Rutgers Costly Big Ten Move - My9 New Jersey

Rutgers Costly Big Ten Move

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New Brunswick, New Jersey (My9NJ) - Rutgers University is no stranger to being in the spotlight over the last few years; unfortunately it’s not always for the best reasons. Well, now the University is being scrutinized once more.

In 2012 Rutgers football announced that it was going to leave the Big East Conference to head over to the Big Ten which is much more lucrative and would be good for the school. However, when a school leaves a conference before the current contract expires, the University has to go through a waiting period, in this case 27 months, and the school is responsible for paying an exit fee which is estimated to be around $10 million.

Since Rutgers is a public state University, that means that taxpayers and students are responsible for paying the bill.

Rutgers officials have been keeping the details of the payout relatively secret which is making many New Jersey lawmakers upset.

Assemblyman Joseph Cryan chimed in to discuss the big move and the money behind it.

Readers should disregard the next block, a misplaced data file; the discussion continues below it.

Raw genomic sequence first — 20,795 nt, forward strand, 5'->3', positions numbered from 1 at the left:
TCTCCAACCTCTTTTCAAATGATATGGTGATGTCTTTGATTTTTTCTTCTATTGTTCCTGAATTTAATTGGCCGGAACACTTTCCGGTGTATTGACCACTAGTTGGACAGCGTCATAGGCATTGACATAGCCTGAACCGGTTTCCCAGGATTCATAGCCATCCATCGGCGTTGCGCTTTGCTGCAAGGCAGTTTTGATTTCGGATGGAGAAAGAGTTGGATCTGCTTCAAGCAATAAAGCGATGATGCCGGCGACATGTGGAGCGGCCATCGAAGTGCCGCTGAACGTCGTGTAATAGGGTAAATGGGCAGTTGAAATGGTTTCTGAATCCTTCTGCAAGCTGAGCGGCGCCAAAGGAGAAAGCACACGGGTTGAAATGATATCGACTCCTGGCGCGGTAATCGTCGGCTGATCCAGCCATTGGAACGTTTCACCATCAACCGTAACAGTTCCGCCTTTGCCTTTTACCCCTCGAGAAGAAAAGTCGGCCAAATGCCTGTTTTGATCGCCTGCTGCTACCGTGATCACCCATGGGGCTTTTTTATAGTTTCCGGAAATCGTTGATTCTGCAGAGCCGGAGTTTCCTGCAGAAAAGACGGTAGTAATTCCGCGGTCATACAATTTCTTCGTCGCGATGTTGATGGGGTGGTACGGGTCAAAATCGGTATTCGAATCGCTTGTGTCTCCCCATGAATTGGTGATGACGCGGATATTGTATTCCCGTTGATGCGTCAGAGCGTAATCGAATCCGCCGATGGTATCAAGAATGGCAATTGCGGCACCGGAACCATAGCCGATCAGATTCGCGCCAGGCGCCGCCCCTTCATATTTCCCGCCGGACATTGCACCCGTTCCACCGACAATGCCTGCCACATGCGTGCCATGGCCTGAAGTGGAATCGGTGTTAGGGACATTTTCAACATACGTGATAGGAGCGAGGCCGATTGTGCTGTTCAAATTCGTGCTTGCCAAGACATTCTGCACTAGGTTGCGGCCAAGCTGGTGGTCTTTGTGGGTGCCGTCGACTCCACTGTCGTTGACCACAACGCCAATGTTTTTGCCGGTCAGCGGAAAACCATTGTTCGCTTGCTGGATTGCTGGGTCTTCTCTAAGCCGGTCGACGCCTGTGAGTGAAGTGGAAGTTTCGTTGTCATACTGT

“I don’t know if it’s gonna be $10 million because frankly the numbers weren’t released and I think that’s the most frustrating part. I think the state University given its significant issues around this state in terms of transparency, in terms of opportunity, to actually show what it’s doing has been an incredibly frustrating process so far. I support the move to the Big Ten, what’s the problem on this tentative deal with releasing the number and telling folks how much you’re spending?” Cryan said.

Rutgers Professor Jason Belzer also jumped in to discuss the positive side of this move for the University.

“It is a public University so I think that number is eventually going to come out. Anybody can put in a Freedom of Information Act request and get that information. Rutgers publishes all of its financial data including the athletics department, so over the next couple years we’ll see on the line item what the payments were to the AAC. Right now, Rutgers needs to focus on doing their job and their job is running an athletics program,” Belzer explained.

Basically, the move to the Big Ten will help bring in revenue that can aid in additional legal fees Rutgers faces after the tough couple year’s their athletics department had in terms of bullying scandals.

“What’s really the big issue, you have essentially a positive situation with the University going into the Big Ten Conference where they’re essentially gonna make more than $200 million off of this transition,” Belzer said.

Assemblyman Cryan is still concerned about what exactly the University plans to do with the money.

“The issue is that when Rutgers spends taxpayer dollars the folks should know it,” he said.


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